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#38401
Complete Question Explanation
(The complete setup for this game can be found here: lsat/viewtopic.php?t=15027)

The correct answer choice is (A)

This question establishes that W (along with V) is positioned earlier than R, and also that R is positioned earlier than T. Since Q must also be earlier than R, the following sequencing chain controls the variable placement in this question:
PT76_O15 LG Explanations_Game #1_#5_diagram 1.png
PT76_O15 LG Explanations_Game #1_#5_diagram 1.png (3 KiB) Viewed 992 times
This sequence alone, even in the absence of a basic linear diagram, helps eliminate answer choices (B) and (E). Additionally, answer choice (C) can also be eliminated relatively quickly, because the VW Block must be placed earlier than P. As a result, only V or W can be second.

To differentiate between answer choices (A) and (D), it is sufficient to set one of them up: if your setup complies with all the rules, then that answer choice could be true and would be correct. If not, the remaining answer choice would be correct.

Answer choice (A) could be true, because Q could be 1 without violating any of the rules of the game:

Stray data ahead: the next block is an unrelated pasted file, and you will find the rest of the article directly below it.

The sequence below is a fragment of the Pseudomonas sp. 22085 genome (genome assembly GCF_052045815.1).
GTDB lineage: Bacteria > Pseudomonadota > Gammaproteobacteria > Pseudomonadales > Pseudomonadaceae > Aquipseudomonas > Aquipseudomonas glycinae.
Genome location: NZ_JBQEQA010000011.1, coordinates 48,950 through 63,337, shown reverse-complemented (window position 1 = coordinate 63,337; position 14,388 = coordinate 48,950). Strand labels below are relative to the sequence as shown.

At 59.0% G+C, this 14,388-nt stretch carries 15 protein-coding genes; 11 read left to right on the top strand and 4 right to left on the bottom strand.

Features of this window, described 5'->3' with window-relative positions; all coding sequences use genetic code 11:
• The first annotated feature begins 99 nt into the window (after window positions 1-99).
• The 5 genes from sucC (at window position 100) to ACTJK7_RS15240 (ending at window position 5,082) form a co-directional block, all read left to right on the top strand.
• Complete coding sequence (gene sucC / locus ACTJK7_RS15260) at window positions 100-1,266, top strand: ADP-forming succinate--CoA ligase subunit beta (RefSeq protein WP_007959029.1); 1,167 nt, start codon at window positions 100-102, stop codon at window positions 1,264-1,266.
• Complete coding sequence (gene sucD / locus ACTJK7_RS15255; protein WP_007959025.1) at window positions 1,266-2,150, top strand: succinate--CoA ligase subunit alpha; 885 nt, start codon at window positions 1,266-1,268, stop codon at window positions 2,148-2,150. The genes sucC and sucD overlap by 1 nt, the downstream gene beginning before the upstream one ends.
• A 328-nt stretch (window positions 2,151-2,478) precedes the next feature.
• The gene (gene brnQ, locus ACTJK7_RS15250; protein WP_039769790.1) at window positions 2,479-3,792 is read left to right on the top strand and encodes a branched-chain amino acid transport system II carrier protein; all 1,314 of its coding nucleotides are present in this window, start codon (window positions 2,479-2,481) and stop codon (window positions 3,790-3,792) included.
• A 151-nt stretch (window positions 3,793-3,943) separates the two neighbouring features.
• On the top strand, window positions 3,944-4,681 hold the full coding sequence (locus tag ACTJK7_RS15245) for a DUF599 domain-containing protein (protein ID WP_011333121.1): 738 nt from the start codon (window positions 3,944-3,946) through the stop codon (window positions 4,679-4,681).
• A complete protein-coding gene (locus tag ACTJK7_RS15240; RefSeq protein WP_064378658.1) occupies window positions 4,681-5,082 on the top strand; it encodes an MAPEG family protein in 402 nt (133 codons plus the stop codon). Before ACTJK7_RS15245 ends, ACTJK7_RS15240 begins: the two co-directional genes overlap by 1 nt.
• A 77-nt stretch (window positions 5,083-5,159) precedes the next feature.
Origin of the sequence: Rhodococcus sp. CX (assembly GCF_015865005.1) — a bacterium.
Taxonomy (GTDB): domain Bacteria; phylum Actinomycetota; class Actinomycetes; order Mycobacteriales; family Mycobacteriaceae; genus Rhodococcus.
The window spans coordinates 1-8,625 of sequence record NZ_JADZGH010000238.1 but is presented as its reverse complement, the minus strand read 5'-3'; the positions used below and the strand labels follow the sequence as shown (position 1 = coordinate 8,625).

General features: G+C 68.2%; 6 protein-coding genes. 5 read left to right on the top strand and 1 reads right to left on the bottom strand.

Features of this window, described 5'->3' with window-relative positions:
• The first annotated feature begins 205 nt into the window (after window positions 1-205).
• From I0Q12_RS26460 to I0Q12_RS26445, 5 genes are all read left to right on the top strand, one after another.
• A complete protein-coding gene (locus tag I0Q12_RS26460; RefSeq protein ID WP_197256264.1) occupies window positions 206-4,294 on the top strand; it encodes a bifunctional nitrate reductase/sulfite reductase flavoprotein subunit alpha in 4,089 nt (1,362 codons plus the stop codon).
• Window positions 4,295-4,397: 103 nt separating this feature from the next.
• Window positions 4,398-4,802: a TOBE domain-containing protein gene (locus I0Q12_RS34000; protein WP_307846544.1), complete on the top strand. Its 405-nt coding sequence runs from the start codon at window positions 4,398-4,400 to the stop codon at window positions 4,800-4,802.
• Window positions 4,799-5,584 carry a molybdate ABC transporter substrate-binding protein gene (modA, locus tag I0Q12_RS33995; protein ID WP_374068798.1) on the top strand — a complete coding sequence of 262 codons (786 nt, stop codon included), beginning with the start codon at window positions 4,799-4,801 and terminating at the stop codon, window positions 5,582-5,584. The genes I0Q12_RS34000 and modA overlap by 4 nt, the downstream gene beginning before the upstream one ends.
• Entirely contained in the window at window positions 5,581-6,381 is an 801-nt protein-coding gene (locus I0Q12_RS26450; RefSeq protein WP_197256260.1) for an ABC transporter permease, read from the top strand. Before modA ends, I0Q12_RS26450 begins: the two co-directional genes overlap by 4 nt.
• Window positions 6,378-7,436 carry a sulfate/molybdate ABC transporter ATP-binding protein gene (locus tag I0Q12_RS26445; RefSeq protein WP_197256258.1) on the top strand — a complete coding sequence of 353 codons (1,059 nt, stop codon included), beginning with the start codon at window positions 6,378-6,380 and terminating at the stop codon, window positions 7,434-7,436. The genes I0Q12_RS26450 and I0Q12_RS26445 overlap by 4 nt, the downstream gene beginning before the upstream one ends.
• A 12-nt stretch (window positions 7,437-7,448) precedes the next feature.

PT76_O15 LG Explanations_Game #1_#5_diagram 2.png
PT76_O15 LG Explanations_Game #1_#5_diagram 2.png (3.24 KiB) Viewed 992 times


By contrast, answer choice (D) cannot be true: If T is 6, that would force R to be 5. This is because P is 4, and at least three variables must be earlier than R (V, W, and Q). We are left with no choice but to place S last, in direct violation of the rotating TS Not-Block:
PT76_O15 LG Explanations_Game #1_#5_diagram 3.png
PT76_O15 LG Explanations_Game #1_#5_diagram 3.png (4.82 KiB) Viewed 992 times
Therefore, answer choice (A) is correct.

Differentiating between answer choices (A) and (D) required staying mindful of the separation requirement conveyed by the first rule. Although Not Blocks are generally not sufficiently restrictive to use at the initial stages of your local setup, they can be critical in differentiating between two contenders in Could Be True questions, where both contenders satisfy all of the remaining rules.

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